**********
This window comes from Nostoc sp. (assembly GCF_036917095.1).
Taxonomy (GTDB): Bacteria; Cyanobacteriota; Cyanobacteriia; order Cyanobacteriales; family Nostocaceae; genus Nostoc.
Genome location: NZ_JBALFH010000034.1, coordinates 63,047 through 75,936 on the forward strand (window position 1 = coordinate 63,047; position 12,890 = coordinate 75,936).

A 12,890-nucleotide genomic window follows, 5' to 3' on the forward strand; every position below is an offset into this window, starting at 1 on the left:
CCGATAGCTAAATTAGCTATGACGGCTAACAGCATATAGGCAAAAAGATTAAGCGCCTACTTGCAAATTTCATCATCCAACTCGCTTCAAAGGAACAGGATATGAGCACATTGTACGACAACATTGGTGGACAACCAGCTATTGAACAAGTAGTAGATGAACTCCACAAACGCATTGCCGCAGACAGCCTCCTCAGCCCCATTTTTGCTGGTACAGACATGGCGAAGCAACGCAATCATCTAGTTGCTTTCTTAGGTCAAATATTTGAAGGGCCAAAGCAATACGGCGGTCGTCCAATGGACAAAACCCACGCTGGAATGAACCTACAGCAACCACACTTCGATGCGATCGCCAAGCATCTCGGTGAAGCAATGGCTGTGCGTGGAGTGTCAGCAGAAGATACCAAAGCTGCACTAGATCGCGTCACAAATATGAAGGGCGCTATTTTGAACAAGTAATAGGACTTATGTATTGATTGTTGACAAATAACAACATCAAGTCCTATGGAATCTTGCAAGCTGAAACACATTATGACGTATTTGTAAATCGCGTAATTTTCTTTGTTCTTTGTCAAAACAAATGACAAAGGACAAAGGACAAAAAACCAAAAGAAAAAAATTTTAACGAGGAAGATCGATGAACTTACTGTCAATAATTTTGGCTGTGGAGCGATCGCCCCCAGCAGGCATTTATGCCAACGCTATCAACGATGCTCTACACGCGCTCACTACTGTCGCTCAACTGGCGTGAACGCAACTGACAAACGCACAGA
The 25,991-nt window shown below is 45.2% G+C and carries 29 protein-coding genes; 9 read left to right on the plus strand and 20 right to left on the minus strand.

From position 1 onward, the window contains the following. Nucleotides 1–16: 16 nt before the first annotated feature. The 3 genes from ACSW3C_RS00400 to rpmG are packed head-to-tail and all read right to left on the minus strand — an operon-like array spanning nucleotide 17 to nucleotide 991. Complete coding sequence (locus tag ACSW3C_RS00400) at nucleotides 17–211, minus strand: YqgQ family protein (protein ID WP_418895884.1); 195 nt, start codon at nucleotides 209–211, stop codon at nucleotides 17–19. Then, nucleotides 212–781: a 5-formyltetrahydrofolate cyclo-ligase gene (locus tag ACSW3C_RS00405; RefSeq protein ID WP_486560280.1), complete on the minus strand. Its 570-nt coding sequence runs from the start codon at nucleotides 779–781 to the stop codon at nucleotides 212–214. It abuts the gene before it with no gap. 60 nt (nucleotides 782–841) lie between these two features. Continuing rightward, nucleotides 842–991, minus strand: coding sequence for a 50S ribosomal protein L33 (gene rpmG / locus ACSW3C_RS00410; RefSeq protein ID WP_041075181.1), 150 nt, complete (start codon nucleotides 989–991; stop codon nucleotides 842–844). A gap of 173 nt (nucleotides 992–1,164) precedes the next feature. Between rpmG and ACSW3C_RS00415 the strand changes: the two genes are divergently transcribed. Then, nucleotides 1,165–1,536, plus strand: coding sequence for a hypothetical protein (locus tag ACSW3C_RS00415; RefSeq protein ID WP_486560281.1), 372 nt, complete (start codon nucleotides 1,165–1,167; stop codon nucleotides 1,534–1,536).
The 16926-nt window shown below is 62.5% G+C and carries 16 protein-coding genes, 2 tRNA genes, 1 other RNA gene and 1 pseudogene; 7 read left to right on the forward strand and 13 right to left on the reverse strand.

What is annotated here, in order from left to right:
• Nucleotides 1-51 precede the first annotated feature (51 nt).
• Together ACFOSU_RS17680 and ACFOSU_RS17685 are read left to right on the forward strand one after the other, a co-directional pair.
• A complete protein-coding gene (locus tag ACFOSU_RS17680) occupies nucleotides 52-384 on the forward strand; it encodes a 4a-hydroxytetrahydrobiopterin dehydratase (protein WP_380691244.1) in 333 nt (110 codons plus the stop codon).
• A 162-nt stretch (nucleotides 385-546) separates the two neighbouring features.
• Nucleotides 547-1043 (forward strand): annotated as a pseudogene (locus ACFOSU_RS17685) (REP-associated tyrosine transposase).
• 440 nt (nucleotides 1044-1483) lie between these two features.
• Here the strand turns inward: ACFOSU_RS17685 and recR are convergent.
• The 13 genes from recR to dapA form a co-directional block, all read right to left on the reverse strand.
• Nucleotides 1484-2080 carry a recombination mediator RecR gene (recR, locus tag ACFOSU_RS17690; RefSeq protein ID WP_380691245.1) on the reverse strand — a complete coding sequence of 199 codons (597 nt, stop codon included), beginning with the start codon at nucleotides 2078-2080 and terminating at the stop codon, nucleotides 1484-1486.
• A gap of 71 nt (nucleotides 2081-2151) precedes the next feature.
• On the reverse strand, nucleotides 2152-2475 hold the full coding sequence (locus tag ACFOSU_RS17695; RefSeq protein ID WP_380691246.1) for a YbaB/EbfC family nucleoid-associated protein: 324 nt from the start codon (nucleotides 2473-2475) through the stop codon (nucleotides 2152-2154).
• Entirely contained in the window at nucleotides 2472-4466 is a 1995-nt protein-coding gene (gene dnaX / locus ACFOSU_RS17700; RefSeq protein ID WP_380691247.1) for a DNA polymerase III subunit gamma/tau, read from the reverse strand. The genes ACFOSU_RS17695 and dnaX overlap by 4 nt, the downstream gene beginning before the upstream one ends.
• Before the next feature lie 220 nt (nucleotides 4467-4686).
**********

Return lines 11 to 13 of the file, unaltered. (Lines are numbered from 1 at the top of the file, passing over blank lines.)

• Together ACFOSU_RS17680 and ACFOSU_RS17685 are read left to right on the forward strand one after the other, a co-directional pair.
• A complete protein-coding gene (locus tag ACFOSU_RS17680) occupies nucleotides 52-384 on the forward strand; it encodes a 4a-hydroxytetrahydrobiopterin dehydratase (protein WP_380691244.1) in 333 nt (110 codons plus the stop codon).
• A 162-nt stretch (nucleotides 385-546) separates the two neighbouring features.